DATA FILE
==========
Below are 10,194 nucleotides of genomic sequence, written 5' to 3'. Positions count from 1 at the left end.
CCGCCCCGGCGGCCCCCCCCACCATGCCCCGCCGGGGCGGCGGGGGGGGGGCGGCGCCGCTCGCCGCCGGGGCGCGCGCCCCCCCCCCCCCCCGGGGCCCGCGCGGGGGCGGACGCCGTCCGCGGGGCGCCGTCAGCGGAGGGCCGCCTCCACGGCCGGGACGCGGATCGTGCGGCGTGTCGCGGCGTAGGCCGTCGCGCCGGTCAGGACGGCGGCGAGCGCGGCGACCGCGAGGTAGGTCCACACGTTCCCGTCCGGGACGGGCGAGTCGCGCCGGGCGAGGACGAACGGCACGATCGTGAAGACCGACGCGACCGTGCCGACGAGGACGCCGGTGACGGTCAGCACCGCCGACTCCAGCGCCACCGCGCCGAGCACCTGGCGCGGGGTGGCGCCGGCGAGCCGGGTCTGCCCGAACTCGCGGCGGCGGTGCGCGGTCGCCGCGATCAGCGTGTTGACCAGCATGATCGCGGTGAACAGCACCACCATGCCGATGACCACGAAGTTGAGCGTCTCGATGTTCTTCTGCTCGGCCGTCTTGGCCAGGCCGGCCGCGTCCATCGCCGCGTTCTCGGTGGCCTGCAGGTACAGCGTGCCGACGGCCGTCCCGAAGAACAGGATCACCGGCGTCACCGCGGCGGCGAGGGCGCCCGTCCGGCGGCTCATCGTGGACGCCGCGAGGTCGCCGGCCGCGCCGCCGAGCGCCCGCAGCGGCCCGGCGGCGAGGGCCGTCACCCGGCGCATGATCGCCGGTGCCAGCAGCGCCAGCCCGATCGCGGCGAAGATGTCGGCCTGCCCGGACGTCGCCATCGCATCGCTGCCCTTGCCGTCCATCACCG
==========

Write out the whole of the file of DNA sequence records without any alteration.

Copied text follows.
Below are 10,194 nucleotides of genomic sequence, written 5' to 3'. Positions count from 1 at the left end.
CCGCCCCGGCGGCCCCCCCCACCATGCCCCGCCGGGGCGGCGGGGGGGGGGCGGCGCCGCTCGCCGCCGGGGCGCGCGCCCCCCCCCCCCCCCGGGGCCCGCGCGGGGGCGGACGCCGTCCGCGGGGCGCCGTCAGCGGAGGGCCGCCTCCACGGCCGGGACGCGGATCGTGCGGCGTGTCGCGGCGTAGGCCGTCGCGCCGGTCAGGACGGCGGCGAGCGCGGCGACCGCGAGGTAGGTCCACACGTTCCCGTCCGGGACGGGCGAGTCGCGCCGGGCGAGGACGAACGGCACGATCGTGAAGACCGACGCGACCGTGCCGACGAGGACGCCGGTGACGGTCAGCACCGCCGACTCCAGCGCCACCGCGCCGAGCACCTGGCGCGGGGTGGCGCCGGCGAGCCGGGTCTGCCCGAACTCGCGGCGGCGGTGCGCGGTCGCCGCGATCAGCGTGTTGACCAGCATGATCGCGGTGAACAGCACCACCATGCCGATGACCACGAAGTTGAGCGTCTCGATGTTCTTCTGCTCGGCCGTCTTGGCCAGGCCGGCCGCGTCCATCGCCGCGTTCTCGGTGGCCTGCAGGTACAGCGTGCCGACGGCCGTCCCGAAGAACAGGATCACCGGCGTCACCGCGGCGGCGAGGGCGCCCGTCCGGCGGCTCATCGTGGACGCCGCGAGGTCGCCGGCCGCGCCGCCGAGCGCCCGCAGCGGCCCGGCGGCGAGGGCCGTCACCCGGCGCATGATCGCCGGTGCCAGCAGCGCCAGCCCGATCGCGGCGAAGATGTCGGCCTGCCCGGACGTCGCCATCGCATCGCTGCCCTTGCCGTCCATCACCG